Jeff Hayzlett, Chief Business Development Officer for Eastman Kodak Company, is intimately familiar    with the B2B identification challenge.Given the vast variety of customer types, Eastman Kodak’s approach is to facilitate meetings and events with end users who value the chance to interact with the company on a personal level. Kodak’s annual Graphic Users Association Conference brings Kodak product managers and software developers face-to-face with their end-users, while a series of customer councils for publishers, commercial printers, and database marketers helps Kodak identify key decision-makers and influencers and give them tools to help them grow their businesses.

Use Web 2.0 tools—but warily.

One in three small-business owners now cultivate leads and choose suppliers based on recommendations from social-networking web sites such as Facebook or LinkedIn.”Increasingly, small-business owners are getting referrals and searching for supplier recommendations through their networks. Direct mail, newspaper and broadcast advertising are becoming less efficient mediums for reaching small businesses.”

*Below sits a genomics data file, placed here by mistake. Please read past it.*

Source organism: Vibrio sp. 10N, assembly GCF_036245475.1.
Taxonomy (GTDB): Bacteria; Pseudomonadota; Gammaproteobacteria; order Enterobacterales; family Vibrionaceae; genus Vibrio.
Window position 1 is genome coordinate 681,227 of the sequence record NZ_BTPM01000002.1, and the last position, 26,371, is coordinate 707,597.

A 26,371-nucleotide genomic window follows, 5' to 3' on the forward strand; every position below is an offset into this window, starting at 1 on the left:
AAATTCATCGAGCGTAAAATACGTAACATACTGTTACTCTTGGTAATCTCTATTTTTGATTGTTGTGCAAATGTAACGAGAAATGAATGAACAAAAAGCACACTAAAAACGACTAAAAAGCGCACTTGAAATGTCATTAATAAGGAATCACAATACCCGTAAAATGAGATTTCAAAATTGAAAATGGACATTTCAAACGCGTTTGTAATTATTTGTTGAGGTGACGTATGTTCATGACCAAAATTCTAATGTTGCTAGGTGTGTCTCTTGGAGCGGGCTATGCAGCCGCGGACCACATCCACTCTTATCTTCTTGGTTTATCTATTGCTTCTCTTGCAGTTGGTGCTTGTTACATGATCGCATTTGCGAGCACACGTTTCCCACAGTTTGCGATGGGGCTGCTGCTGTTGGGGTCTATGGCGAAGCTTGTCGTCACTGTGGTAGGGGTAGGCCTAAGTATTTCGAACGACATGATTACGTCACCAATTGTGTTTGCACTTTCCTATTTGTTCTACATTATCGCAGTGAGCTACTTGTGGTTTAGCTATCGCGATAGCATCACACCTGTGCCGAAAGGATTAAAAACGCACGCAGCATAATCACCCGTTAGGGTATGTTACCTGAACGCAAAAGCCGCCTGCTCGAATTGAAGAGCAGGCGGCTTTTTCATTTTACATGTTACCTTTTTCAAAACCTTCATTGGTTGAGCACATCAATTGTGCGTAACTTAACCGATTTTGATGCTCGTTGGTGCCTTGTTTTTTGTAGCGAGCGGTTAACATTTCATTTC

UNDERSTAND: It’s the database, stupid

Once you have identified your sweet spot of small-business customers, the next step is to spend some time understanding their current behavior and comparing it to that of your best customers. Your goal is to isolate behavioral gaps that can be overcome with the right offer.

Treat your database like an asset.

B2B data degrades much more quickly than consumer data. While a consumer might keep the same email address for most of her adult life, a small-business buyer might change jobs, get a new title or return to the corporate world. That makes data refreshment a continual challenge.

Thou shalt not live on transactional data alone.

A 2008 Marketing Leadership Council study found that, because the cost of switching suppliers is higher and more complex in B2B, “attitudes”—in other words, the customer’s emotional connection to the brand—are often better indicators of B2B loyalty than pure transactional behavior. Small-business customers can look loyal in the transaction file, but a survey might find pockets of disgruntled customers who could benefit from an intervention.

Become a data conduit.